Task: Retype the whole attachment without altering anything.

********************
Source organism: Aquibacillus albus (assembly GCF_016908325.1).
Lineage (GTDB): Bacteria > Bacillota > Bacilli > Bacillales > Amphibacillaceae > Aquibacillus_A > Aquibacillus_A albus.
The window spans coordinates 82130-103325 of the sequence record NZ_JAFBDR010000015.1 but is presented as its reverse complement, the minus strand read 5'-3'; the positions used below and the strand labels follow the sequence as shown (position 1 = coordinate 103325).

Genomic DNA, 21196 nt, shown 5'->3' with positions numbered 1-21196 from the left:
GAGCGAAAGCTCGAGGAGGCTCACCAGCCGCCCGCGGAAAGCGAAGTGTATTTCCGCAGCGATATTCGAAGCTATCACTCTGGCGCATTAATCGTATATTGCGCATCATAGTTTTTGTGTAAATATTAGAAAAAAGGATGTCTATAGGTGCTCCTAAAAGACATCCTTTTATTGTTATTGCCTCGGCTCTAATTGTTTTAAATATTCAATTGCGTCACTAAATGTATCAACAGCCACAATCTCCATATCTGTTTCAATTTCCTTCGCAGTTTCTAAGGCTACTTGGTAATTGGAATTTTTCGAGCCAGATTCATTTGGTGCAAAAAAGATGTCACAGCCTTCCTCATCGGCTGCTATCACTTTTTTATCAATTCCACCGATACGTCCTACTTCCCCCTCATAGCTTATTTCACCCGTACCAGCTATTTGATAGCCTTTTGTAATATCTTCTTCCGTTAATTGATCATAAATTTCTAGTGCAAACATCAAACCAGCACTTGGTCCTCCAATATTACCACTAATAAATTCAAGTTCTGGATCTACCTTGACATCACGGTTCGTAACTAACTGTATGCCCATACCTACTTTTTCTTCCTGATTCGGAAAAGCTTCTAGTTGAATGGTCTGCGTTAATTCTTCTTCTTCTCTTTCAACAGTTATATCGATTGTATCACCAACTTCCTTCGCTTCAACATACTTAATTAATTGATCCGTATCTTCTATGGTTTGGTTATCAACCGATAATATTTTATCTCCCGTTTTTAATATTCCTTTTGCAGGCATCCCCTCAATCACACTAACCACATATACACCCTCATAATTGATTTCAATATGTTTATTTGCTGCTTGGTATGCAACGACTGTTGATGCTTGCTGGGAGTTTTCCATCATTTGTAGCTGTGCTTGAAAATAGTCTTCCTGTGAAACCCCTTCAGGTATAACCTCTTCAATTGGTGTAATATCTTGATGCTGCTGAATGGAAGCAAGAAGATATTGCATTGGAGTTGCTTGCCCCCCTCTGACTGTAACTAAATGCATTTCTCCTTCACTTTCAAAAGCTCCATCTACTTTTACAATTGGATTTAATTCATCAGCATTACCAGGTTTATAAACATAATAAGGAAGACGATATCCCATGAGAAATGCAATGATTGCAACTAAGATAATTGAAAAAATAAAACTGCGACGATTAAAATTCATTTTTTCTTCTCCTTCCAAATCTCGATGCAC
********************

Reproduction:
Source organism: Aquibacillus albus (assembly GCF_016908325.1).
Lineage (GTDB): Bacteria > Bacillota > Bacilli > Bacillales > Amphibacillaceae > Aquibacillus_A > Aquibacillus_A albus.
The window spans coordinates 82130-103325 of the sequence record NZ_JAFBDR010000015.1 but is presented as its reverse complement, the minus strand read 5'-3'; the positions used below and the strand labels follow the sequence as shown (position 1 = coordinate 103325).

Genomic DNA, 21196 nt, shown 5'->3' with positions numbered 1-21196 from the left:
GAGCGAAAGCTCGAGGAGGCTCACCAGCCGCCCGCGGAAAGCGAAGTGTATTTCCGCAGCGATATTCGAAGCTATCACTCTGGCGCATTAATCGTATATTGCGCATCATAGTTTTTGTGTAAATATTAGAAAAAAGGATGTCTATAGGTGCTCCTAAAAGACATCCTTTTATTGTTATTGCCTCGGCTCTAATTGTTTTAAATATTCAATTGCGTCACTAAATGTATCAACAGCCACAATCTCCATATCTGTTTCAATTTCCTTCGCAGTTTCTAAGGCTACTTGGTAATTGGAATTTTTCGAGCCAGATTCATTTGGTGCAAAAAAGATGTCACAGCCTTCCTCATCGGCTGCTATCACTTTTTTATCAATTCCACCGATACGTCCTACTTCCCCCTCATAGCTTATTTCACCCGTACCAGCTATTTGATAGCCTTTTGTAATATCTTCTTCCGTTAATTGATCATAAATTTCTAGTGCAAACATCAAACCAGCACTTGGTCCTCCAATATTACCACTAATAAATTCAAGTTCTGGATCTACCTTGACATCACGGTTCGTAACTAACTGTATGCCCATACCTACTTTTTCTTCCTGATTCGGAAAAGCTTCTAGTTGAATGGTCTGCGTTAATTCTTCTTCTTCTCTTTCAACAGTTATATCGATTGTATCACCAACTTCCTTCGCTTCAACATACTTAATTAATTGATCCGTATCTTCTATGGTTTGGTTATCAACCGATAATATTTTATCTCCCGTTTTTAATATTCCTTTTGCAGGCATCCCCTCAATCACACTAACCACATATACACCCTCATAATTGATTTCAATATGTTTATTTGCTGCTTGGTATGCAACGACTGTTGATGCTTGCTGGGAGTTTTCCATCATTTGTAGCTGTGCTTGAAAATAGTCTTCCTGTGAAACCCCTTCAGGTATAACCTCTTCAATTGGTGTAATATCTTGATGCTGCTGAATGGAAGCAAGAAGATATTGCATTGGAGTTGCTTGCCCCCCTCTGACTGTAACTAAATGCATTTCTCCTTCACTTTCAAAAGCTCCATCTACTTTTACAATTGGATTTAATTCATCAGCATTACCAGGTTTATAAACATAATAAGGAAGACGATATCCCATGAGAAATGCAATGATTGCAACTAAGATAATTGAAAAAATAAAACTGCGACGATTAAAATTCATTTTTTCTTCTCCTTCCAAATCTCGATGCAC